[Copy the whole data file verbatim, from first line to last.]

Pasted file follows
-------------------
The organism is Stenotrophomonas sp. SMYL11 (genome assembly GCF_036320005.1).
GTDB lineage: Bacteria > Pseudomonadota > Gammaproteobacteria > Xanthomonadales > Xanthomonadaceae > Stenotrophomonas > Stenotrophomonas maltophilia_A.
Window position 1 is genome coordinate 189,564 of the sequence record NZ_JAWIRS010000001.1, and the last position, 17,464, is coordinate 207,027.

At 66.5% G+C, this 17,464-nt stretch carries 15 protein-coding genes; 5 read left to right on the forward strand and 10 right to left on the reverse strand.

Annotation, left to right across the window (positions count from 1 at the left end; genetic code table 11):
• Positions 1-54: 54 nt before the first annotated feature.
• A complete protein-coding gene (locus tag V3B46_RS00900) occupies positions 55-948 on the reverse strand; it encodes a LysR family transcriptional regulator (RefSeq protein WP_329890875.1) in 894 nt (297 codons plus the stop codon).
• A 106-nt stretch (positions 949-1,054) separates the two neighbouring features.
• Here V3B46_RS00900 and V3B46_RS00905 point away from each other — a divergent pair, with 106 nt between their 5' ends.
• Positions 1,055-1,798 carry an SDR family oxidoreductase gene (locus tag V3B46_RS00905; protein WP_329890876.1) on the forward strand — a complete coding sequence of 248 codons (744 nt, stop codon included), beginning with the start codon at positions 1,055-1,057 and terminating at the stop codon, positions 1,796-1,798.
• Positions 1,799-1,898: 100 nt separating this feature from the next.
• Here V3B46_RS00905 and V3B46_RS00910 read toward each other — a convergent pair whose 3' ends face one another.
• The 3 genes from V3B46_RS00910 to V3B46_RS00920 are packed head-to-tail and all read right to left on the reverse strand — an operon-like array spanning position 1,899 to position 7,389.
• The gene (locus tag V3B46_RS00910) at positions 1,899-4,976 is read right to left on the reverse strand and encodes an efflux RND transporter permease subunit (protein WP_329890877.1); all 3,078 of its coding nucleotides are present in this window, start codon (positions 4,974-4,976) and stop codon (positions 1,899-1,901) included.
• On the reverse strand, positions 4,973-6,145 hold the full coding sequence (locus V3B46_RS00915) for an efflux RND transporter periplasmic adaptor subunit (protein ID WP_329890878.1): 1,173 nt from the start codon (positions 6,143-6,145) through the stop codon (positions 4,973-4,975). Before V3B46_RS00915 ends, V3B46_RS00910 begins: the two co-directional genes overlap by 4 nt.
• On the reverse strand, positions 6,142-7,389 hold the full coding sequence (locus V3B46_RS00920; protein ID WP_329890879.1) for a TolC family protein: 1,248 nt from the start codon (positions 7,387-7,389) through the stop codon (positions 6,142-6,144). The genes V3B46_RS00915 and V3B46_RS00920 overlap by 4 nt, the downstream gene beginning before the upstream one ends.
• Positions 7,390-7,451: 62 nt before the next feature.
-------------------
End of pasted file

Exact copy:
The organism is Stenotrophomonas sp. SMYL11 (genome assembly GCF_036320005.1).
GTDB lineage: Bacteria > Pseudomonadota > Gammaproteobacteria > Xanthomonadales > Xanthomonadaceae > Stenotrophomonas > Stenotrophomonas maltophilia_A.
Window position 1 is genome coordinate 189,564 of the sequence record NZ_JAWIRS010000001.1, and the last position, 17,464, is coordinate 207,027.

At 66.5% G+C, this 17,464-nt stretch carries 15 protein-coding genes; 5 read left to right on the forward strand and 10 right to left on the reverse strand.

Annotation, left to right across the window (positions count from 1 at the left end; genetic code table 11):
• Positions 1-54: 54 nt before the first annotated feature.
• A complete protein-coding gene (locus tag V3B46_RS00900) occupies positions 55-948 on the reverse strand; it encodes a LysR family transcriptional regulator (RefSeq protein WP_329890875.1) in 894 nt (297 codons plus the stop codon).
• A 106-nt stretch (positions 949-1,054) separates the two neighbouring features.
• Here V3B46_RS00900 and V3B46_RS00905 point away from each other — a divergent pair, with 106 nt between their 5' ends.
• Positions 1,055-1,798 carry an SDR family oxidoreductase gene (locus tag V3B46_RS00905; protein WP_329890876.1) on the forward strand — a complete coding sequence of 248 codons (744 nt, stop codon included), beginning with the start codon at positions 1,055-1,057 and terminating at the stop codon, positions 1,796-1,798.
• Positions 1,799-1,898: 100 nt separating this feature from the next.
• Here V3B46_RS00905 and V3B46_RS00910 read toward each other — a convergent pair whose 3' ends face one another.
• The 3 genes from V3B46_RS00910 to V3B46_RS00920 are packed head-to-tail and all read right to left on the reverse strand — an operon-like array spanning position 1,899 to position 7,389.
• The gene (locus tag V3B46_RS00910) at positions 1,899-4,976 is read right to left on the reverse strand and encodes an efflux RND transporter permease subunit (protein WP_329890877.1); all 3,078 of its coding nucleotides are present in this window, start codon (positions 4,974-4,976) and stop codon (positions 1,899-1,901) included.
• On the reverse strand, positions 4,973-6,145 hold the full coding sequence (locus V3B46_RS00915) for an efflux RND transporter periplasmic adaptor subunit (protein ID WP_329890878.1): 1,173 nt from the start codon (positions 6,143-6,145) through the stop codon (positions 4,973-4,975). Before V3B46_RS00915 ends, V3B46_RS00910 begins: the two co-directional genes overlap by 4 nt.
• On the reverse strand, positions 6,142-7,389 hold the full coding sequence (locus V3B46_RS00920; protein ID WP_329890879.1) for a TolC family protein: 1,248 nt from the start codon (positions 7,387-7,389) through the stop codon (positions 6,142-6,144). The genes V3B46_RS00915 and V3B46_RS00920 overlap by 4 nt, the downstream gene beginning before the upstream one ends.
• Positions 7,390-7,451: 62 nt before the next feature.